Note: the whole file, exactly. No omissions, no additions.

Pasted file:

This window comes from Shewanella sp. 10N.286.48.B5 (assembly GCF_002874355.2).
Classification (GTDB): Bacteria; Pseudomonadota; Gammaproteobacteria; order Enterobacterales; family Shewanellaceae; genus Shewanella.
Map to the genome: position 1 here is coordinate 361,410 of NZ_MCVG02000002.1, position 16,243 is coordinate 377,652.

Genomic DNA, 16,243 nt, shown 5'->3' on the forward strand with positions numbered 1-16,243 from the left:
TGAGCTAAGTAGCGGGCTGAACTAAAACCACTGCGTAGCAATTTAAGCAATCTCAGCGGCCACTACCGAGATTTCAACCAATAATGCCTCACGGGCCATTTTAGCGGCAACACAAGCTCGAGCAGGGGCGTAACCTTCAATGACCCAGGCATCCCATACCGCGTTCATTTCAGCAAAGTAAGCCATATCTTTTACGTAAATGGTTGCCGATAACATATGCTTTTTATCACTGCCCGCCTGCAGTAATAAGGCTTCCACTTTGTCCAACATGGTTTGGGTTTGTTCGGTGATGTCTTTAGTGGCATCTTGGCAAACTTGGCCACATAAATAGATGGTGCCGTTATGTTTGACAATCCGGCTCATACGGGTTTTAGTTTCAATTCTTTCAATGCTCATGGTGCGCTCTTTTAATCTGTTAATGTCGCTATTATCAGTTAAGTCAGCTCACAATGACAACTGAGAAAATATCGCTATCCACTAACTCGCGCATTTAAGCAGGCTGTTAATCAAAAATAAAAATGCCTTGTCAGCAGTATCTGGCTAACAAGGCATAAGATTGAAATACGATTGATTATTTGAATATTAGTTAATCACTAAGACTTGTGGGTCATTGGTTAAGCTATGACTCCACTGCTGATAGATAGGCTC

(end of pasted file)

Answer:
This window comes from Shewanella sp. 10N.286.48.B5 (assembly GCF_002874355.2).
Classification (GTDB): Bacteria; Pseudomonadota; Gammaproteobacteria; order Enterobacterales; family Shewanellaceae; genus Shewanella.
Map to the genome: position 1 here is coordinate 361,410 of NZ_MCVG02000002.1, position 16,243 is coordinate 377,652.

Genomic DNA, 16,243 nt, shown 5'->3' on the forward strand with positions numbered 1-16,243 from the left:
TGAGCTAAGTAGCGGGCTGAACTAAAACCACTGCGTAGCAATTTAAGCAATCTCAGCGGCCACTACCGAGATTTCAACCAATAATGCCTCACGGGCCATTTTAGCGGCAACACAAGCTCGAGCAGGGGCGTAACCTTCAATGACCCAGGCATCCCATACCGCGTTCATTTCAGCAAAGTAAGCCATATCTTTTACGTAAATGGTTGCCGATAACATATGCTTTTTATCACTGCCCGCCTGCAGTAATAAGGCTTCCACTTTGTCCAACATGGTTTGGGTTTGTTCGGTGATGTCTTTAGTGGCATCTTGGCAAACTTGGCCACATAAATAGATGGTGCCGTTATGTTTGACAATCCGGCTCATACGGGTTTTAGTTTCAATTCTTTCAATGCTCATGGTGCGCTCTTTTAATCTGTTAATGTCGCTATTATCAGTTAAGTCAGCTCACAATGACAACTGAGAAAATATCGCTATCCACTAACTCGCGCATTTAAGCAGGCTGTTAATCAAAAATAAAAATGCCTTGTCAGCAGTATCTGGCTAACAAGGCATAAGATTGAAATACGATTGATTATTTGAATATTAGTTAATCACTAAGACTTGTGGGTCATTGGTTAAGCTATGACTCCACTGCTGATAGATAGGCTC